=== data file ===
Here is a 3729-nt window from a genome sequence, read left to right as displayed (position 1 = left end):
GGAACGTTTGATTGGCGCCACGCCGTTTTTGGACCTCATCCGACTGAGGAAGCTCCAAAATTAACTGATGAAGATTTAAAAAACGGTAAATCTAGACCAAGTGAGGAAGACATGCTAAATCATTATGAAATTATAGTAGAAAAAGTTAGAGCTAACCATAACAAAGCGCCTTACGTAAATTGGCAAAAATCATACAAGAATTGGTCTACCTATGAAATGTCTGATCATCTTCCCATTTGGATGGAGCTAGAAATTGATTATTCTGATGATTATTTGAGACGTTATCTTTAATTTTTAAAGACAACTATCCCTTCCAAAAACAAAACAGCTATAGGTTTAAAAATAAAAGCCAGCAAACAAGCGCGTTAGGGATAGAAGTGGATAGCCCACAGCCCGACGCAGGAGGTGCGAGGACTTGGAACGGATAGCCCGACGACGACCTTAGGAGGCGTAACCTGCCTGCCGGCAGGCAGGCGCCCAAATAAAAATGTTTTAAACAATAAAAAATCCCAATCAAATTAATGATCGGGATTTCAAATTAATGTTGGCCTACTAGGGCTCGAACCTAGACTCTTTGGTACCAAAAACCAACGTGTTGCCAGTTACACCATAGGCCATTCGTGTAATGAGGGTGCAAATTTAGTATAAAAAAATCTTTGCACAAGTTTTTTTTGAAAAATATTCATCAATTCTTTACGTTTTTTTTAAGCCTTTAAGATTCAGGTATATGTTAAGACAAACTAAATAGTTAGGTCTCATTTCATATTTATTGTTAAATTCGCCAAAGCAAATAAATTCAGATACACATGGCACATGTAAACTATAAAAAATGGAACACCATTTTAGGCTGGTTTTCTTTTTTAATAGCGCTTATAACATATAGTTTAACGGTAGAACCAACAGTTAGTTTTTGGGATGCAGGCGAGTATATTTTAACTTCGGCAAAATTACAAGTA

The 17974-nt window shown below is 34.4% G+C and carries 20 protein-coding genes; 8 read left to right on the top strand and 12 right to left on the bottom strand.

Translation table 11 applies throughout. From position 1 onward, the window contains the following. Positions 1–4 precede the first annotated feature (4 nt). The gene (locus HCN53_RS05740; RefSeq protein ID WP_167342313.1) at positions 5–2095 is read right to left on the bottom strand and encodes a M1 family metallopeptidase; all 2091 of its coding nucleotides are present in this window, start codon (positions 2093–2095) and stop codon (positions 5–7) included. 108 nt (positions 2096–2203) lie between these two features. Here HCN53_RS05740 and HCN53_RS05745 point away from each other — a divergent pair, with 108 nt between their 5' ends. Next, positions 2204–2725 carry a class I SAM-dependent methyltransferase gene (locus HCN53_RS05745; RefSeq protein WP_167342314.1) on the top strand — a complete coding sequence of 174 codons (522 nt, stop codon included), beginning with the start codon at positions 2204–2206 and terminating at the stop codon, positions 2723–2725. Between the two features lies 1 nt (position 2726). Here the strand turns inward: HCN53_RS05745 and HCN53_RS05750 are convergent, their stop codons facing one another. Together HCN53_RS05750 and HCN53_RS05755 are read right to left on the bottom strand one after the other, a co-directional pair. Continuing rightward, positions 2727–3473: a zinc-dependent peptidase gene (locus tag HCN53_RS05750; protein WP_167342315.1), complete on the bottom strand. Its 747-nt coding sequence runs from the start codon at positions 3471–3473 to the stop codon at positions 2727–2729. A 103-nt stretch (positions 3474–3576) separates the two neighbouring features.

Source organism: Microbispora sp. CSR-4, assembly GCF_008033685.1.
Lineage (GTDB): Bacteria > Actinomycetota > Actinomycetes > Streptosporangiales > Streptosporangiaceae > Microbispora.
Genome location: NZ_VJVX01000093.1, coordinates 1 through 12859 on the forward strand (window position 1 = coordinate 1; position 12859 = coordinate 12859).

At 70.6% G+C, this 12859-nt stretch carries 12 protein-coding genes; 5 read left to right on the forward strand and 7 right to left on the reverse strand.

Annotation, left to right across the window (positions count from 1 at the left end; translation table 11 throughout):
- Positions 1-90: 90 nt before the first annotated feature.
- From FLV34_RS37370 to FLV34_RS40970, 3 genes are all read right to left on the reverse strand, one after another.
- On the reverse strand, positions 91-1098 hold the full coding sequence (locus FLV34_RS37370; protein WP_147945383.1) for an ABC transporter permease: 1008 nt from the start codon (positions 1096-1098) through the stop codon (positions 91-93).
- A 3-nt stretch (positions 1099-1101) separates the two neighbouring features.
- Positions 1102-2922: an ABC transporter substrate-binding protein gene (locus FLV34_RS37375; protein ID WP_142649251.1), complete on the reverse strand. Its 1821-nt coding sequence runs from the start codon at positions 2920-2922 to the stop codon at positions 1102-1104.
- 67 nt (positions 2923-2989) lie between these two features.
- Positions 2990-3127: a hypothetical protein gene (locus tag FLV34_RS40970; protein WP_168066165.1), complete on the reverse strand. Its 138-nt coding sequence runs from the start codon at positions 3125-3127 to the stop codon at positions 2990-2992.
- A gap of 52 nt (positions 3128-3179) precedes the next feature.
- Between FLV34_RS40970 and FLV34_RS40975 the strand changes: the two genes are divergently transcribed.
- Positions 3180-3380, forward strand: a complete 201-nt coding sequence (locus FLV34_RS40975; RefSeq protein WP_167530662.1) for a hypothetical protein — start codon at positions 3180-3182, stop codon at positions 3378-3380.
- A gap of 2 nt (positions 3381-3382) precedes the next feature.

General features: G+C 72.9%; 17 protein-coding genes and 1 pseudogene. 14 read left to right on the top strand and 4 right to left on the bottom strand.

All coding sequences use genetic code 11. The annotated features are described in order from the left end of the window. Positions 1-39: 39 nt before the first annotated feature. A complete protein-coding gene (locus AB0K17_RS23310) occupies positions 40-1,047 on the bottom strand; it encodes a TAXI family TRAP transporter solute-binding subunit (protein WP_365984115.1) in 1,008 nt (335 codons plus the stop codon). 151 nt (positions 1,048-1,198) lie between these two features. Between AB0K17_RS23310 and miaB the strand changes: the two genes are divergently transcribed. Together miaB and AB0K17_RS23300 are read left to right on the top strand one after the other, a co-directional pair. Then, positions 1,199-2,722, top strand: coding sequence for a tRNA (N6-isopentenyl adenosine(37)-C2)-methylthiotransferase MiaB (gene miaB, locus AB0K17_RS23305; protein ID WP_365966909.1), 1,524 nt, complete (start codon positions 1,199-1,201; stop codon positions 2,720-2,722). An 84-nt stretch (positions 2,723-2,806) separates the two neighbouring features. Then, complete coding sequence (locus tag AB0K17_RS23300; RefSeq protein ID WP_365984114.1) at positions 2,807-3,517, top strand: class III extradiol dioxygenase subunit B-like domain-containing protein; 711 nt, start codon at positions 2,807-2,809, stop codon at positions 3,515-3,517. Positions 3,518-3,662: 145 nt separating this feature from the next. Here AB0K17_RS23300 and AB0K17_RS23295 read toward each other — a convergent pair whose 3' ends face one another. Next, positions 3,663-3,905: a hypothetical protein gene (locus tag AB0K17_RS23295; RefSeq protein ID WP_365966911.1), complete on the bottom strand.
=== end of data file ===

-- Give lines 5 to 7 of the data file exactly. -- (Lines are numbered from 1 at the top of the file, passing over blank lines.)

Source organism: Microbispora sp. CSR-4, assembly GCF_008033685.1.
Lineage (GTDB): Bacteria > Actinomycetota > Actinomycetes > Streptosporangiales > Streptosporangiaceae > Microbispora.
Genome location: NZ_VJVX01000093.1, coordinates 1 through 12859 on the forward strand (window position 1 = coordinate 1; position 12859 = coordinate 12859).